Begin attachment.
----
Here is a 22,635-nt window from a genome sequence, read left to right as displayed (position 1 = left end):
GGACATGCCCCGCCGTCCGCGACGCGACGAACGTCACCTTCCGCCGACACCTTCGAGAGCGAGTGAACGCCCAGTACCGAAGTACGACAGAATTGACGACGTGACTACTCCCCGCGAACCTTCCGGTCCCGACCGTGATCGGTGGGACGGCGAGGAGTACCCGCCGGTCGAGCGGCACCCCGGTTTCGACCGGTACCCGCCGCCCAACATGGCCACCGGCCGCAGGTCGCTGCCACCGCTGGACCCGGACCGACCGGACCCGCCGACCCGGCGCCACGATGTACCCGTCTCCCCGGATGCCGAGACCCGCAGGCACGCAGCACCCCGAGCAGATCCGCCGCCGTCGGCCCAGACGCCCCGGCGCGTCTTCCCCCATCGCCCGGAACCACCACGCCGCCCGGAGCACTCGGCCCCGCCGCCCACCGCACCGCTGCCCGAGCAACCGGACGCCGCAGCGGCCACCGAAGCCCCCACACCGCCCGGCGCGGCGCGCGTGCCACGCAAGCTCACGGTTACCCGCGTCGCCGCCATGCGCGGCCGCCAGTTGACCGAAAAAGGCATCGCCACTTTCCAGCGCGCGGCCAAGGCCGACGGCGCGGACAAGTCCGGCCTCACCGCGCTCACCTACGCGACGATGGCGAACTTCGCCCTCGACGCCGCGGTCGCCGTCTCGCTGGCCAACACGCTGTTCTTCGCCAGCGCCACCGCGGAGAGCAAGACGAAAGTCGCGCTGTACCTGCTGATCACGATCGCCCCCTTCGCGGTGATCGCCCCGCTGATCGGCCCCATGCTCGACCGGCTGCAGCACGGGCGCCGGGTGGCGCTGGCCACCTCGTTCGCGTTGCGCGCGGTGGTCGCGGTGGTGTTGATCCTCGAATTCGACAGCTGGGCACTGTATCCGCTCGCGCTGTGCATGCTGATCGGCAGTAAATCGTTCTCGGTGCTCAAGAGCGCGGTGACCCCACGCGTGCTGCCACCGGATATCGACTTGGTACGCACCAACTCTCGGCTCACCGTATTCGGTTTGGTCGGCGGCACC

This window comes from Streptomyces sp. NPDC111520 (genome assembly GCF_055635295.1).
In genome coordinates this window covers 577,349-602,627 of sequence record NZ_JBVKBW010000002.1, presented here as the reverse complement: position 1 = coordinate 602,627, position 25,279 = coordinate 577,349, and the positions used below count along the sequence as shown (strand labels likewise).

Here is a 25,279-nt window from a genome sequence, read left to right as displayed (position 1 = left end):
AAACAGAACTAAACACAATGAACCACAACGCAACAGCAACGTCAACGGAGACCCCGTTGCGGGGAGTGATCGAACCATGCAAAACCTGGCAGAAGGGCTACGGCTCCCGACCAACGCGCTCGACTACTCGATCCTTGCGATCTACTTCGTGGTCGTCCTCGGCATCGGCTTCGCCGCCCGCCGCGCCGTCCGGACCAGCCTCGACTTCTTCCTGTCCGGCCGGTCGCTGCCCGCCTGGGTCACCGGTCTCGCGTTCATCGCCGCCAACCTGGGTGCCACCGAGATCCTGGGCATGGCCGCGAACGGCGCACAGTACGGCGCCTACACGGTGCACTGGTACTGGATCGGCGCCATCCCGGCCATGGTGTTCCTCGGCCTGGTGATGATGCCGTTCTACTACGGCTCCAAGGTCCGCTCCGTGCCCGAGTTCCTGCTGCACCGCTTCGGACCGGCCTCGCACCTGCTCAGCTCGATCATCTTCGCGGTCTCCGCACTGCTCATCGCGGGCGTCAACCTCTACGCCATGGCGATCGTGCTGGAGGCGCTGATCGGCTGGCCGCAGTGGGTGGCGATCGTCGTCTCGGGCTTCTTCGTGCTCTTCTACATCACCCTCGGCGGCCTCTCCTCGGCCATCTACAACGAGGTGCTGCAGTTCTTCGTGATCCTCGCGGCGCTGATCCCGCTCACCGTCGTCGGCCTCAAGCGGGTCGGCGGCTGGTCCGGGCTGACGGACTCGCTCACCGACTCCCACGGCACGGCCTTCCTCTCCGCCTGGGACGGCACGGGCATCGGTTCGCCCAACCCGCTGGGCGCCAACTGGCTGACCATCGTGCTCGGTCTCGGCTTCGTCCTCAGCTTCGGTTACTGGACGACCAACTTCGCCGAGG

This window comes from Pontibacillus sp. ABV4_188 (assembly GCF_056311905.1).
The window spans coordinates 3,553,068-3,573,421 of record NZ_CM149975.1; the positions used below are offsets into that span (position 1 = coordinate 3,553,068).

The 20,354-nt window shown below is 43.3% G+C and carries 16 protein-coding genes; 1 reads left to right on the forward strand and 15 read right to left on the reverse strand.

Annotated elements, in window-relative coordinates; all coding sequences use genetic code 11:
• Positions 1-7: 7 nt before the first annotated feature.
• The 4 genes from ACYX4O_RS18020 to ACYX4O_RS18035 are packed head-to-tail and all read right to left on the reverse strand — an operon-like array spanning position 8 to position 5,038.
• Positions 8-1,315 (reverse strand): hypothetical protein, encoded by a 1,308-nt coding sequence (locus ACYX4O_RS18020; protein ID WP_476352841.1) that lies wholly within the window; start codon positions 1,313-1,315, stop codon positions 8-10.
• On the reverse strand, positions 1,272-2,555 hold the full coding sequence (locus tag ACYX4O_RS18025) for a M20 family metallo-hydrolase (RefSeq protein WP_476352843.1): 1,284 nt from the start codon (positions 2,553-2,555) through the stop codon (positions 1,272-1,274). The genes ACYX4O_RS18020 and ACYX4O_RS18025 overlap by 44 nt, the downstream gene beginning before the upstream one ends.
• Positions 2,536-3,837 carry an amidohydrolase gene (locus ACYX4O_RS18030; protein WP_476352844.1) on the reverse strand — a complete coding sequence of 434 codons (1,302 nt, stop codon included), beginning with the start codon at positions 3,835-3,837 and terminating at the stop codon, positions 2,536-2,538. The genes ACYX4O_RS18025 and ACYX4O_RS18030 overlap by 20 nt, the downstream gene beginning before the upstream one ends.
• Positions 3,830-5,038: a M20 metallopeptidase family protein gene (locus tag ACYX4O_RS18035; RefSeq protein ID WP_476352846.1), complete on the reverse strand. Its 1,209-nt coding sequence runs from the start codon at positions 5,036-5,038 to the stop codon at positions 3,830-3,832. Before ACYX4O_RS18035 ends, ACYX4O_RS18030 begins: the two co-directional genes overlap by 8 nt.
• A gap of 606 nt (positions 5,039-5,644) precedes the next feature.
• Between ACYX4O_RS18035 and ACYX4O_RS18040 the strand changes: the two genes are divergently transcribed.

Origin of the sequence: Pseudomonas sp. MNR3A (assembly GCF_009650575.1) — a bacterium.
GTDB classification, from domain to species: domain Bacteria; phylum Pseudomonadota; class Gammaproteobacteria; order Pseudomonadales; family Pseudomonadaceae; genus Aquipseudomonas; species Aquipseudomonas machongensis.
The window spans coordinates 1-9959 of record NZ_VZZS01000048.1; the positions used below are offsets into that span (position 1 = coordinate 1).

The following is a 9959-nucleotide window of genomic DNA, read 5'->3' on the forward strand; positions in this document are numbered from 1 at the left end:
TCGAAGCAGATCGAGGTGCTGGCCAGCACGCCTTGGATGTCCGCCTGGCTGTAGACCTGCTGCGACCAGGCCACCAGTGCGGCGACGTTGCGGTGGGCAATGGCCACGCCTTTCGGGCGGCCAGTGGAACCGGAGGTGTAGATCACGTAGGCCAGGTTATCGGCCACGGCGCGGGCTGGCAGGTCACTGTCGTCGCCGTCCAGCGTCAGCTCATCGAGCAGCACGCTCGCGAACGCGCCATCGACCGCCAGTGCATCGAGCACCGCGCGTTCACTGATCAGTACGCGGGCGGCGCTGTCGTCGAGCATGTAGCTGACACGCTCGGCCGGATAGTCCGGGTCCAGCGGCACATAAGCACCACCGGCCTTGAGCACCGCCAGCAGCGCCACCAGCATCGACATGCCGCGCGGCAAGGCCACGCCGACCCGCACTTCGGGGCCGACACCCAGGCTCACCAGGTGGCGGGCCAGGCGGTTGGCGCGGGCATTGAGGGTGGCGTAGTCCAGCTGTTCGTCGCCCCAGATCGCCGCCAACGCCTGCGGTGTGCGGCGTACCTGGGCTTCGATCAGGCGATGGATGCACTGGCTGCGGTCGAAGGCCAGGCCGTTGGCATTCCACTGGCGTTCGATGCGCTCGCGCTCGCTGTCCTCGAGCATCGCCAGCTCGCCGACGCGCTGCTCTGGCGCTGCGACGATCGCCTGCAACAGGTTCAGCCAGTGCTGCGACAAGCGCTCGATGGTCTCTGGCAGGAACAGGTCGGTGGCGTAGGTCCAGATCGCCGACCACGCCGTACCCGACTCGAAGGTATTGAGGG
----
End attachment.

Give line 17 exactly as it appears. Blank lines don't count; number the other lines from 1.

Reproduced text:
• A gap of 606 nt (positions 5,039-5,644) precedes the next feature.